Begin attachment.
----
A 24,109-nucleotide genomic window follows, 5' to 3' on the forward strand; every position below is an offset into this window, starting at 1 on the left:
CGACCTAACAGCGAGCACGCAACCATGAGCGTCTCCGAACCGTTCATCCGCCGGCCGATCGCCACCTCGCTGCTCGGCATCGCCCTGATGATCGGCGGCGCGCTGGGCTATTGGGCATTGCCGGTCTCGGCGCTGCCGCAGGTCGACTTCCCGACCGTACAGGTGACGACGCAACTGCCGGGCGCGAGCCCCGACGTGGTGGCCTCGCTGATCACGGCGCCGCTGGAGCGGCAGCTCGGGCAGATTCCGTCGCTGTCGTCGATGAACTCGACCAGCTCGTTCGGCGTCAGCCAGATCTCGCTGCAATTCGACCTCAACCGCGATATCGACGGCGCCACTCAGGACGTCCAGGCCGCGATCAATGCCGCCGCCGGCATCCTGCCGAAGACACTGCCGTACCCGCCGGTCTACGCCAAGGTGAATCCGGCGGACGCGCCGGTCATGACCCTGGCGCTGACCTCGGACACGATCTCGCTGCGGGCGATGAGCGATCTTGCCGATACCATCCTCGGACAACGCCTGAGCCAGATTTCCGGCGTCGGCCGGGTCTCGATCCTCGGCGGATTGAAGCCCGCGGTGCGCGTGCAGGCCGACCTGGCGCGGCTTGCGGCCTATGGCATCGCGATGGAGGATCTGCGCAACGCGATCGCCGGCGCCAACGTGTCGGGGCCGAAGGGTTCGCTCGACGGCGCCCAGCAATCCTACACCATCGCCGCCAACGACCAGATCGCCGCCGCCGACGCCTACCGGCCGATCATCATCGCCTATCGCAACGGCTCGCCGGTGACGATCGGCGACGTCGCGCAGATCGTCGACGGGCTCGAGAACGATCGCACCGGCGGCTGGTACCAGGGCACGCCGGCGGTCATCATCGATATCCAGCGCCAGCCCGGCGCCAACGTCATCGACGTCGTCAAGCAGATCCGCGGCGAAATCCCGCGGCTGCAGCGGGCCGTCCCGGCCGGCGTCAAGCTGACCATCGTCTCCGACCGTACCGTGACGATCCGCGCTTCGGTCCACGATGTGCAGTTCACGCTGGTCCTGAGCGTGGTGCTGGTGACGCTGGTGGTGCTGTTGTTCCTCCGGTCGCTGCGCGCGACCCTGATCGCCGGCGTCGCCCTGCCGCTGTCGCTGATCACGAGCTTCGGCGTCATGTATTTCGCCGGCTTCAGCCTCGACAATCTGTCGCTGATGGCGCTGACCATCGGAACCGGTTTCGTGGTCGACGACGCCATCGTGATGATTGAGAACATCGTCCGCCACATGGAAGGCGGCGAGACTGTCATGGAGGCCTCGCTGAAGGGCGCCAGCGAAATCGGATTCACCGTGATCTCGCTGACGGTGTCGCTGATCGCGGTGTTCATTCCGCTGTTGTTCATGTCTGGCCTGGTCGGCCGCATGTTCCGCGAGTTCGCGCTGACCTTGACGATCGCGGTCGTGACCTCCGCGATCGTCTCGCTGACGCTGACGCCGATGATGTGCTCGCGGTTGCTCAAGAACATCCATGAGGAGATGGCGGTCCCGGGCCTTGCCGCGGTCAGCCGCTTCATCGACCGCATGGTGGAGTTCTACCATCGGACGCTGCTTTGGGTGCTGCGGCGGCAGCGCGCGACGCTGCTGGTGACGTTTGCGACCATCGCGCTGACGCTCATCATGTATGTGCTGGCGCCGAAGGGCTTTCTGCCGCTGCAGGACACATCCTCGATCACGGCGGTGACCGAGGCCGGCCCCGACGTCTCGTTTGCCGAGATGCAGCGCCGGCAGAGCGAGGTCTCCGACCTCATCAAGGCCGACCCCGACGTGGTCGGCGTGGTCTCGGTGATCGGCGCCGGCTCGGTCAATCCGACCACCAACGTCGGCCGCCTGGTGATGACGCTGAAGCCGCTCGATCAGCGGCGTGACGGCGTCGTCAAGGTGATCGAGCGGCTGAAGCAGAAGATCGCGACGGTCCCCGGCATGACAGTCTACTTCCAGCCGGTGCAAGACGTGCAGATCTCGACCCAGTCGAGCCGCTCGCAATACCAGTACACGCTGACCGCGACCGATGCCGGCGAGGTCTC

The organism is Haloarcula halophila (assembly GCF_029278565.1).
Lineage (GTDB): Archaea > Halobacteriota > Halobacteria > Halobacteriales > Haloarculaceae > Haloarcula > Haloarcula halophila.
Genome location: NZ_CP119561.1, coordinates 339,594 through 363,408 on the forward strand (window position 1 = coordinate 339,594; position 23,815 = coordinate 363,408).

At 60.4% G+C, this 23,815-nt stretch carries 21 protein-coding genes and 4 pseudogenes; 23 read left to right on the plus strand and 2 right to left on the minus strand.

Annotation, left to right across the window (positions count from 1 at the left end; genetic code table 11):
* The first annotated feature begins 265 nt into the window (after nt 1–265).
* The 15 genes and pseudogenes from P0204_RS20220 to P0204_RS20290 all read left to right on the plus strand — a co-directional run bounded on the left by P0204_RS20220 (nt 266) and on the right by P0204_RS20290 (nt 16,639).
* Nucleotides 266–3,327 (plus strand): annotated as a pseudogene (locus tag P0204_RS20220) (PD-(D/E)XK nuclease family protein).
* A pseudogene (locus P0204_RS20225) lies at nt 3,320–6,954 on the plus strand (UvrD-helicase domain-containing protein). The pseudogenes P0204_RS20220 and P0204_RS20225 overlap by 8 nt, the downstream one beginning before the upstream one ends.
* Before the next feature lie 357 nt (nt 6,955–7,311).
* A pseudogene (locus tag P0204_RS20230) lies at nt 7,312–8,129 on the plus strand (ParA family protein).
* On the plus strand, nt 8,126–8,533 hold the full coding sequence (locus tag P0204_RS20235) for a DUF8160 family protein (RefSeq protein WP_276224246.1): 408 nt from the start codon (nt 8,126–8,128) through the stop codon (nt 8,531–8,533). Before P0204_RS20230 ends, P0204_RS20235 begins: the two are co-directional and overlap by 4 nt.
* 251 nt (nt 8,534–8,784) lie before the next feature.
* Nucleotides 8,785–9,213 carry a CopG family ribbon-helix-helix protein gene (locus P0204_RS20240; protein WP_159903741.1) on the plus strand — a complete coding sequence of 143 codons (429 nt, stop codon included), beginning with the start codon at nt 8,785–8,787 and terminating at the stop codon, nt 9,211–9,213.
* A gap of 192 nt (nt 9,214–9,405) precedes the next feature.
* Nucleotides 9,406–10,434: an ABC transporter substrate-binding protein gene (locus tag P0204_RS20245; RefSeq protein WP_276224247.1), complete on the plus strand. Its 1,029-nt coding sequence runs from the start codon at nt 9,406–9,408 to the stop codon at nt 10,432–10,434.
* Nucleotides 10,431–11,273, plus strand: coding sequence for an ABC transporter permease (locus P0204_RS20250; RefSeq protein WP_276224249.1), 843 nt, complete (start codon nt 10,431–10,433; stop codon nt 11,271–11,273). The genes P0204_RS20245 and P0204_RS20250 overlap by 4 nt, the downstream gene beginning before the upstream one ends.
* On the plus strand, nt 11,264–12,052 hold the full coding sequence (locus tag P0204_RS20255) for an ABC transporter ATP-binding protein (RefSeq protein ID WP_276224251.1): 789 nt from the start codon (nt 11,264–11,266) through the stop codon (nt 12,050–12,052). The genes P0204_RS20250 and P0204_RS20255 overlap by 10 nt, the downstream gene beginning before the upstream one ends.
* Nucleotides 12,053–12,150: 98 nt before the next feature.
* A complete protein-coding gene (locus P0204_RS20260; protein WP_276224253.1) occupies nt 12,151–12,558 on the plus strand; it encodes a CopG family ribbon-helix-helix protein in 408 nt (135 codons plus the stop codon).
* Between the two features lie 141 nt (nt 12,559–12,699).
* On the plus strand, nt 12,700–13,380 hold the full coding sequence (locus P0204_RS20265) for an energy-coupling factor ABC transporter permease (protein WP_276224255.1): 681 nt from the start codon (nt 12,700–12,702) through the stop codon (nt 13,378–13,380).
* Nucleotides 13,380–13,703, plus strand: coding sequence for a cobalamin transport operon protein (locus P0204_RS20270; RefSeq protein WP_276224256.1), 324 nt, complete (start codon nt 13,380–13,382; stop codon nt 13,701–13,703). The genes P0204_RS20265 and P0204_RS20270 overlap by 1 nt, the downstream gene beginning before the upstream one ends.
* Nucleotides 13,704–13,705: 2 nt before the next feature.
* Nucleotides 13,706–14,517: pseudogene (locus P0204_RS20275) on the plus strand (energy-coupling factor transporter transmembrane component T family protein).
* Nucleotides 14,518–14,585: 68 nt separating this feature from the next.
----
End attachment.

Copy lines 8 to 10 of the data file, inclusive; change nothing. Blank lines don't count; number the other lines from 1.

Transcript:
* The first annotated feature begins 265 nt into the window (after nt 1–265).
* The 15 genes and pseudogenes from P0204_RS20220 to P0204_RS20290 all read left to right on the plus strand — a co-directional run bounded on the left by P0204_RS20220 (nt 266) and on the right by P0204_RS20290 (nt 16,639).
* Nucleotides 266–3,327 (plus strand): annotated as a pseudogene (locus tag P0204_RS20220) (PD-(D/E)XK nuclease family protein).